Electrolysis

Electrolysis is the process of splitting up a liquid with electricity into its components. This process needs a liquid that conducts electricity - an electrolyte. Electrolytes have free ions that move around in them at random. Salts like NaCl, when dissolved in water forms an effective electrolyte, that can easily been used to perform electrolysis with ease.


In short, any substance that has free ions is an electrolyte. Molten ionic substances have free ions and therefore form electrolysis. However, the high temperature involved in the process has to be taken into account, when using them.
In electrolysis, a battery is connected to two 'rods' that goes into the electrolyte.

They are called electrodes - electrode connected to the negative terminal is called cathode and the one that is connected to the positive terminal is called anode.


electrolysis

A cathode is a source of electrons; it has a collection of them. The positive ions which are hungry for electrons, naturally, approach the cathode to get them. However, if there are different types of positive ions, then a competition breaks out in reaching the cathode - the kind of things that happen at sales, when announced suddenly. It is now a matter of survival of the most active. The most active positive ions get electrons and become their respective atoms: if it is a metal, it deposit itself on the cathode; if it is a gas, they just bubble out from the cathode.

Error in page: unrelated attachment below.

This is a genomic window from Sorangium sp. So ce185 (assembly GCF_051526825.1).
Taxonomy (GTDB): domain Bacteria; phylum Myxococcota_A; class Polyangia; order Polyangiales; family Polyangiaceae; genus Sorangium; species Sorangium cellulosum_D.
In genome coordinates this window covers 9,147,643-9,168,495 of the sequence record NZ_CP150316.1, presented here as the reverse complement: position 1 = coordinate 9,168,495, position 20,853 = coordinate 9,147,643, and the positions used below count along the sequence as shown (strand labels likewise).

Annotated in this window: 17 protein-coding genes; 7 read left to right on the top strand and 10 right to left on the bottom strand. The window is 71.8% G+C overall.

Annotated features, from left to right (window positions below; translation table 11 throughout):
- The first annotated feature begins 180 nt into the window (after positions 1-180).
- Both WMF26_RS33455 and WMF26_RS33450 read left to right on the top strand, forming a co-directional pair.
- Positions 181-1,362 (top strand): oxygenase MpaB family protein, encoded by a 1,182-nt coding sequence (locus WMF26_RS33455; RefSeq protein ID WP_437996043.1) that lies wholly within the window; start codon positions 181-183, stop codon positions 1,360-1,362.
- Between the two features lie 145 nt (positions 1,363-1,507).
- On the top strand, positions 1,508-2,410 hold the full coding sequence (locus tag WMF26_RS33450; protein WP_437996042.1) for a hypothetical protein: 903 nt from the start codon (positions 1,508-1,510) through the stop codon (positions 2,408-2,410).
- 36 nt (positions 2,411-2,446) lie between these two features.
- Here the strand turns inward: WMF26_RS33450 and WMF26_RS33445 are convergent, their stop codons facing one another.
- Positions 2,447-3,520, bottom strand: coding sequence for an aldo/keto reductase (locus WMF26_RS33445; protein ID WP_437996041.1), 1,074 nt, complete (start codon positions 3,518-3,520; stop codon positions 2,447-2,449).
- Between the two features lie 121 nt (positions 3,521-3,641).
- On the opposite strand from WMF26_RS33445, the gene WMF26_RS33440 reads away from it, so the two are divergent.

At anode, the negative ions undergo similar scenario. In the end, most active negative ions abandon their excess electrons and become their respective atoms. If it is a gas, it bubbles out from the anode and if it is a metal, it gets deposited on the anode.


The animation is using NaCl as the electrolyte. The ions in it are H+ , Na+ , Cl- and OH- . However, the main players are H+ and Cl- , as they are the stronger ions that dominate the electrolysis process.


As you can see, the hydrogen ions approach the cathode and obtain electrons and become hydrogen gas. At the anode, on the other hand, chloride ions give up their electrons and become chlorine gas. Both sodium ions and hydroxyl ions have been prevented from active participation by the dominance of hydrogen and chloride ions.


In the end, the NaCl solution breaks up into hydrogen and chlorine. This is electrolysis.



 

 

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